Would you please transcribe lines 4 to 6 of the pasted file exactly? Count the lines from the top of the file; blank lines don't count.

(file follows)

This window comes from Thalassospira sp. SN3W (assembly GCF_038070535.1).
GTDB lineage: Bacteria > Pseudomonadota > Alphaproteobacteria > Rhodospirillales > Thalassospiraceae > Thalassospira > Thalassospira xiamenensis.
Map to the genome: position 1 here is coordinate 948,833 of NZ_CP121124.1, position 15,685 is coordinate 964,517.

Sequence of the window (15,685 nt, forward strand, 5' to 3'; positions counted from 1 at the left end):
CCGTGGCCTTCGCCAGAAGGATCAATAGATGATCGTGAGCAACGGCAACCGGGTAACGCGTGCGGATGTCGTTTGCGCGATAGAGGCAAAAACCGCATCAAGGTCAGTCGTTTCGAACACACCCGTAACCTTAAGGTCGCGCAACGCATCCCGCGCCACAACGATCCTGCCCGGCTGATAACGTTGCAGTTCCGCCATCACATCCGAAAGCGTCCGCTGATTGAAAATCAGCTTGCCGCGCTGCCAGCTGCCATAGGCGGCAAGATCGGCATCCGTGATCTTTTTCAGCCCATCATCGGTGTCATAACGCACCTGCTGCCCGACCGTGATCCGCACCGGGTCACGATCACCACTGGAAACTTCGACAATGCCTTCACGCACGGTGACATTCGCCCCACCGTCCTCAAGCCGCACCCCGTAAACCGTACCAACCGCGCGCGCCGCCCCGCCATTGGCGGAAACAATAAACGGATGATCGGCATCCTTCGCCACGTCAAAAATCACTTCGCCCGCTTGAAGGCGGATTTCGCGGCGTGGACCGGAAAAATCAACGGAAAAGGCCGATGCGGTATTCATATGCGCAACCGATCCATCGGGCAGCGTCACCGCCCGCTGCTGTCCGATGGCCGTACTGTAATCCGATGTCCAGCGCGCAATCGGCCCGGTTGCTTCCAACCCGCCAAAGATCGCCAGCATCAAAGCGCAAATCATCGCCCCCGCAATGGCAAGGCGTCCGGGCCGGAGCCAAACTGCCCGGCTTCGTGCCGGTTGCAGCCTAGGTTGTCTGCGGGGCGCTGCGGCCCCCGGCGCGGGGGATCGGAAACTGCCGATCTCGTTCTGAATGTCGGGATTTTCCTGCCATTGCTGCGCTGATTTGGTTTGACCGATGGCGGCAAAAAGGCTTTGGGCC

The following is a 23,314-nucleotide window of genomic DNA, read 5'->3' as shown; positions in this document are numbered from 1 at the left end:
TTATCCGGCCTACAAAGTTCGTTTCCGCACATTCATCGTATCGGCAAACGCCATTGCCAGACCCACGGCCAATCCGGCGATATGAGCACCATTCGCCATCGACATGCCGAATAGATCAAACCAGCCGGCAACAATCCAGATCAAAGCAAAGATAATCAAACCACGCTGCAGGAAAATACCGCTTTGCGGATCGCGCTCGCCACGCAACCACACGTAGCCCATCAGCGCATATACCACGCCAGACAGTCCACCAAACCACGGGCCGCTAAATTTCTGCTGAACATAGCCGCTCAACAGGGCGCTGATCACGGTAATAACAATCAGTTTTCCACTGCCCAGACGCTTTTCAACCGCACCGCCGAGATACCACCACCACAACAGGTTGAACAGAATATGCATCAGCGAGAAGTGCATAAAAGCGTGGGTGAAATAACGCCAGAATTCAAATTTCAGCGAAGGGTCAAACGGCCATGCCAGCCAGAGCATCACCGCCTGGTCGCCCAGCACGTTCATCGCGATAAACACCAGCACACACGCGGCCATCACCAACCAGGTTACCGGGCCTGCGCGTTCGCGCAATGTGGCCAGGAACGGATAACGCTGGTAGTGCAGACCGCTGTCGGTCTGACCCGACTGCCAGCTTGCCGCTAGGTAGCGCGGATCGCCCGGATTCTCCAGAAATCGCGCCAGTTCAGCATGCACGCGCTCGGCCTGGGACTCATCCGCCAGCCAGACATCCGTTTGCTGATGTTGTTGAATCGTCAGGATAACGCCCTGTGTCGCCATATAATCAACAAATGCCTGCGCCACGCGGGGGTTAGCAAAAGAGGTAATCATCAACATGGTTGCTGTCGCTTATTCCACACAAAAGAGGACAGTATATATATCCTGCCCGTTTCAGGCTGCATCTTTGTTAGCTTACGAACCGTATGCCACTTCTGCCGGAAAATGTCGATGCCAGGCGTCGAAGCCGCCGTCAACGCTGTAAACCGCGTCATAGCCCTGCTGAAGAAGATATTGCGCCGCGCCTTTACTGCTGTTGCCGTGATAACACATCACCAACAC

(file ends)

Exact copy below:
Sequence of the window (15,685 nt, forward strand, 5' to 3'; positions counted from 1 at the left end):
CCGTGGCCTTCGCCAGAAGGATCAATAGATGATCGTGAGCAACGGCAACCGGGTAACGCGTGCGGATGTCGTTTGCGCGATAGAGGCAAAAACCGCATCAAGGTCAGTCGTTTCGAACACACCCGTAACCTTAAGGTCGCGCAACGCATCCCGCGCCACAACGATCCTGCCCGGCTGATAACGTTGCAGTTCCGCCATCACATCCGAAAGCGTCCGCTGATTGAAAATCAGCTTGCCGCGCTGCCAGCTGCCATAGGCGGCAAGATCGGCATCCGTGATCTTTTTCAGCCCATCATCGGTGTCATAACGCACCTGCTGCCCGACCGTGATCCGCACCGGGTCACGATCACCACTGGAAACTTCGACAATGCCTTCACGCACGGTGACATTCGCCCCACCGTCCTCAAGCCGCACCCCGTAAACCGTACCAACCGCGCGCGCCGCCCCGCCATTGGCGGAAACAATAAACGGATGATCGGCATCCTTCGCCACGTCAAAAATCACTTCGCCCGCTTGAAGGCGGATTTCGCGGCGTGGACCGGAAAAATCAACGGAAAAGGCCGATGCGGTATTCATATGCGCAACCGATCCATCGGGCAGCGTCACCGCCCGCTGCTGTCCGATGGCCGTACTGTAATCCGATGTCCAGCGCGCAATCGGCCCGGTTGCTTCCAACCCGCCAAAGATCGCCAGCATCAAAGCGCAAATCATCGCCCCCGCAATGGCAAGGCGTCCGGGCCGGAGCCAAACTGCCCGGCTTCGTGCCGGTTGCAGCCTAGGTTGTCTGCGGGGCGCTGCGGCCCCCGGCGCGGGGGATCGGAAACTGCCGATCTCGTTCTGAATGTCGGGATTTTCCTGCCATTGCTGCGCTGATTTGGTTTGACCGATGGCGGCAAAAAGGCTTTGGGCC

The following is a 23,314-nucleotide window of genomic DNA, read 5'->3' as shown; positions in this document are numbered from 1 at the left end: